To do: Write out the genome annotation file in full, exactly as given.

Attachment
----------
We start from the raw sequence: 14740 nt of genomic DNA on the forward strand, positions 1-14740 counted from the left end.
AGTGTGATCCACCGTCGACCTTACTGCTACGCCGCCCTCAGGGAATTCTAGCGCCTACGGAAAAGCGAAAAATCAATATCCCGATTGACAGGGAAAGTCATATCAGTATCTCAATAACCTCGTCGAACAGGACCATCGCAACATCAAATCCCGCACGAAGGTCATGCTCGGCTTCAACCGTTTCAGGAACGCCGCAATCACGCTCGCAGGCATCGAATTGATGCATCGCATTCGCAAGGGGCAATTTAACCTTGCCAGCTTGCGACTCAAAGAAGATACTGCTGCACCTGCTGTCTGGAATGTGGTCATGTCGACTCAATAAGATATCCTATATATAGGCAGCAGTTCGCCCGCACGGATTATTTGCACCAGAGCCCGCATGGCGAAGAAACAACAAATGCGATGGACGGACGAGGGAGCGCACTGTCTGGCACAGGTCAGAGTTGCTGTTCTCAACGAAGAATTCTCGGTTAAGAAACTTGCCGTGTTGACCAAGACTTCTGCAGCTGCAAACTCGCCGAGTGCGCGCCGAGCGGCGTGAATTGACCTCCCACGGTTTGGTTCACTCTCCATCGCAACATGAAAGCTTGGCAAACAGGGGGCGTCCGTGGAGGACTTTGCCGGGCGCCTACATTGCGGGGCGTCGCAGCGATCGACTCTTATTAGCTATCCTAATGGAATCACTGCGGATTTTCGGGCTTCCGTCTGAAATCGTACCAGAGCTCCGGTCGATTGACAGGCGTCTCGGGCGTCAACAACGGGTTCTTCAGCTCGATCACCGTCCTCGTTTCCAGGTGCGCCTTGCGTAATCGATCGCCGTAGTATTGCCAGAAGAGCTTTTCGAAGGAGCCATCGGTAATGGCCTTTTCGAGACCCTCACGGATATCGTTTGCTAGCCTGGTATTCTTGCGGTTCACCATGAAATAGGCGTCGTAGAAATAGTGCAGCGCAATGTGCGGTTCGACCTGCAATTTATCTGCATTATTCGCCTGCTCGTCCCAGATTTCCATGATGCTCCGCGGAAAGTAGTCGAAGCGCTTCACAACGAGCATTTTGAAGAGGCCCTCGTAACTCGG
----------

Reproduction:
We start from the raw sequence: 14740 nt of genomic DNA on the forward strand, positions 1-14740 counted from the left end.
AGTGTGATCCACCGTCGACCTTACTGCTACGCCGCCCTCAGGGAATTCTAGCGCCTACGGAAAAGCGAAAAATCAATATCCCGATTGACAGGGAAAGTCATATCAGTATCTCAATAACCTCGTCGAACAGGACCATCGCAACATCAAATCCCGCACGAAGGTCATGCTCGGCTTCAACCGTTTCAGGAACGCCGCAATCACGCTCGCAGGCATCGAATTGATGCATCGCATTCGCAAGGGGCAATTTAACCTTGCCAGCTTGCGACTCAAAGAAGATACTGCTGCACCTGCTGTCTGGAATGTGGTCATGTCGACTCAATAAGATATCCTATATATAGGCAGCAGTTCGCCCGCACGGATTATTTGCACCAGAGCCCGCATGGCGAAGAAACAACAAATGCGATGGACGGACGAGGGAGCGCACTGTCTGGCACAGGTCAGAGTTGCTGTTCTCAACGAAGAATTCTCGGTTAAGAAACTTGCCGTGTTGACCAAGACTTCTGCAGCTGCAAACTCGCCGAGTGCGCGCCGAGCGGCGTGAATTGACCTCCCACGGTTTGGTTCACTCTCCATCGCAACATGAAAGCTTGGCAAACAGGGGGCGTCCGTGGAGGACTTTGCCGGGCGCCTACATTGCGGGGCGTCGCAGCGATCGACTCTTATTAGCTATCCTAATGGAATCACTGCGGATTTTCGGGCTTCCGTCTGAAATCGTACCAGAGCTCCGGTCGATTGACAGGCGTCTCGGGCGTCAACAACGGGTTCTTCAGCTCGATCACCGTCCTCGTTTCCAGGTGCGCCTTGCGTAATCGATCGCCGTAGTATTGCCAGAAGAGCTTTTCGAAGGAGCCATCGGTAATGGCCTTTTCGAGACCCTCACGGATATCGTTTGCTAGCCTGGTATTCTTGCGGTTCACCATGAAATAGGCGTCGTAGAAATAGTGCAGCGCAATGTGCGGTTCGACCTGCAATTTATCTGCATTATTCGCCTGCTCGTCCCAGATTTCCATGATGCTCCGCGGAAAGTAGTCGAAGCGCTTCACAACGAGCATTTTGAAGAGGCCCTCGTAACTCGG